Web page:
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Finding your roots: Trimbelle Township

The Lars Hilden farmstead in Trimbelle Township. (Photo courtesy of Pierce County Historical Association)1 / 10
The Trimbelle Creek flooding in late 1930. The Earl Svec farm in in the background on County Road O in Trimbelle Township. (Photo courtesy of Pierce County Historical Association)2 / 10
James Girdeen was the owner of this little log house in the Little Trimbelle valley, circa 1985. (Photo courtesy of Pierce County Historical Association)3 / 10
The Beldenville depot as it appeared circa 1911. (Photo courtesy of Pierce County Historical Association/Carol Shephard)4 / 10
The mill pond below the village of Trimbelle in Trimbelle Township. (Photo courtesy of Pierce County Historical Association/Verle Hope Roatch)5 / 10
Early Trimbelle Township settlers. (Photo courtesy of Pierce County Historical Association)6 / 10
A Grand Army of the Republic gathering at John C. Otis Post 238, Beldenville, Trimbelle Township. GAR was a fraternal organization composed of veterans of the Union Army, Union Navy, Marines and the U.S. Revenue Cutter Service who served in the Civil War for the Northern/Federal forces. (Photo courtesy of Pierce County Historical Association/Mrs. Vic Gilbertson)7 / 10
The Beldenville Creamery in Trimbelle Township. (Photo courtesy of Pierce County Historical Association/Carol Shephard)8 / 10
The Grand Army of the Republic John C. Otis Post Women’s Relief Corps No. 143 in Trimbelle Township. (Photo courtesy of Pierce County Historical Association)9 / 10
Workers pause at a sawmill in Beldenvile. (Photo courtesy of Pierce County Historical Association/Agnes Lund)10 / 10

TOWN OF TRIMBELLE -- Editor's note: This is the 15th article in the "Finding Your Roots" series by the Pierce County Historical Association offering readers a glimpse of Pierce County's pioneer history, by township.

Trimbelle Township was organized on March 2, 1855 in a meeting at Franklin Otis's home. The first election was held in April 1855 with Otis chosen as chairman, John McEwen as clerk and Aaron Cornelison as the first treasurer.

The Aaron Cornelison family were the first settlers in Trimbelle and their daughter, Martha, was the first white child born there on Jan. 17, 1853.

In June 1853, Otis arrived and chose a home site along the river about a half mile from the Cornelison family.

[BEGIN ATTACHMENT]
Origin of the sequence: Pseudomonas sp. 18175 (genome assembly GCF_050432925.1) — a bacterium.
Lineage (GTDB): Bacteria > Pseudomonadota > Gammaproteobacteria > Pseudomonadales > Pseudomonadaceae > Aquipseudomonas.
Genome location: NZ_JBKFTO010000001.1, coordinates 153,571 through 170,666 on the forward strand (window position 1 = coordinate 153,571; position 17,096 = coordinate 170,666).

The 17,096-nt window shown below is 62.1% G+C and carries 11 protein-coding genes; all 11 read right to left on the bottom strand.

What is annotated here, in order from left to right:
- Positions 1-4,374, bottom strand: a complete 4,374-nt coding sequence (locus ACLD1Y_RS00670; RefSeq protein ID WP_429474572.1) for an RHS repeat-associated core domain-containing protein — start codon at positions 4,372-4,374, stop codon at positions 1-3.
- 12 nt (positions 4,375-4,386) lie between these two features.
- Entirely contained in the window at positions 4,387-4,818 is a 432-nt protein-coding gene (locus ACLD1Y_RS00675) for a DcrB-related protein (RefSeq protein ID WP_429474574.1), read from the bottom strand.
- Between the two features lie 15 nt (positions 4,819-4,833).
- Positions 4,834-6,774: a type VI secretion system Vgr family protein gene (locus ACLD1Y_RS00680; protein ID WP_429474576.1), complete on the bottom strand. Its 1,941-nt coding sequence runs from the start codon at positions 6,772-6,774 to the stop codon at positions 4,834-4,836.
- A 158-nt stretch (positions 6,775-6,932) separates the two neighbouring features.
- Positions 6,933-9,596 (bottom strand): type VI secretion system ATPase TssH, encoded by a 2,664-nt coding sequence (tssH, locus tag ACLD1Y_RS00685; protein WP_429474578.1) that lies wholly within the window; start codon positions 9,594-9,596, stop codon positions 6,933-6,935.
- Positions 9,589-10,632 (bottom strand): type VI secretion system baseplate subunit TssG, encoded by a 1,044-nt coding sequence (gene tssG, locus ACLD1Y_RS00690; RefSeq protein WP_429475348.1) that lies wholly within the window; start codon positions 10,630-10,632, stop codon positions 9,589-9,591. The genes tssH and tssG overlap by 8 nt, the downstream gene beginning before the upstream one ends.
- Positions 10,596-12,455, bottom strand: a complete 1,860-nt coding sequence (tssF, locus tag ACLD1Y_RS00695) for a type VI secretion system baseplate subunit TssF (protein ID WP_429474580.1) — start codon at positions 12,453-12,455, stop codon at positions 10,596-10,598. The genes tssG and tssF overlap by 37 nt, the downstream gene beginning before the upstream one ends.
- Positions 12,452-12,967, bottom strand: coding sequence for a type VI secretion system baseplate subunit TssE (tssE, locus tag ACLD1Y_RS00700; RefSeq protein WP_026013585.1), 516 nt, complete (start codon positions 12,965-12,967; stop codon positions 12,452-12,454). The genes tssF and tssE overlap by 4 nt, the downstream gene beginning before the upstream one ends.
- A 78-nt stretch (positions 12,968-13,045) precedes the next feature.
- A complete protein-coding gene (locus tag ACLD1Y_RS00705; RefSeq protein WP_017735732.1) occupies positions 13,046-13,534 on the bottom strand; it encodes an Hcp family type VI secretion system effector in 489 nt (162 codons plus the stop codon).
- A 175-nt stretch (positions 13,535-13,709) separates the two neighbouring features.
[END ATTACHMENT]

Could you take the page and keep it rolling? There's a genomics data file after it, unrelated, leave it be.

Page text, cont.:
The first sawmill was built in 1853 by O.T. Maxon and later purchased by John Huot. This mill used a vertical saw which was slow but effective, providing lumber for early construction.

Soon many families arrived to crowd the "Big Woods": John McLaughlin, John Beardsley, John Smith, H. McAllister, John McEwen and Lewis Sperry arrived with their families.

The village of Trimbelle was laid out in 1855 or 1856 by Aaron Cornelison with a post office established in 1855; Cornelison was the first postmaster and mail carrier with mail arriving from Prescott once a week. Cornelison established the first store in Trimbelle as well.

In 1856, a church and school were built and a grist mill was operating by Maxon and his father. A grist mill was used to grind grains into flour and meal.

The river had many mills operating along its banks. At least four mills operated on the river above the village of Trimbelle, one in the village, and at least two more below the village are known. By 1876, F.W. Haverlandt was operating what had been the Huot mill just south of the village. Thomas Gordon was doing general blacksmithing in Trimbelle village. J.S. Rounce's furniture factory was operating by 1876 along the Trimbelle. Near the village of Trimbelle in Section 17, the village of Franklin was platted at one time but it never developed.

Below Trimbelle was the settlement of Utah. In 1855, Hannibal Felt constructed a sawmill at Utah which operated for many years under various owners. It is said the community received its name because Felt was Mormon.

Utah was the location of the Jonathan Park's furniture factory in 1867. He added John Reeves as a partner and by 1877 produced bedsteads, lounges, bureaus and chairs.

In 1880, Reeve, Powers and Ottman built the first steam saw mill at Utah and put in equipment to make syrup from amber cane as a side business. J.W. Morrison was doing general blacksmithing at Utah.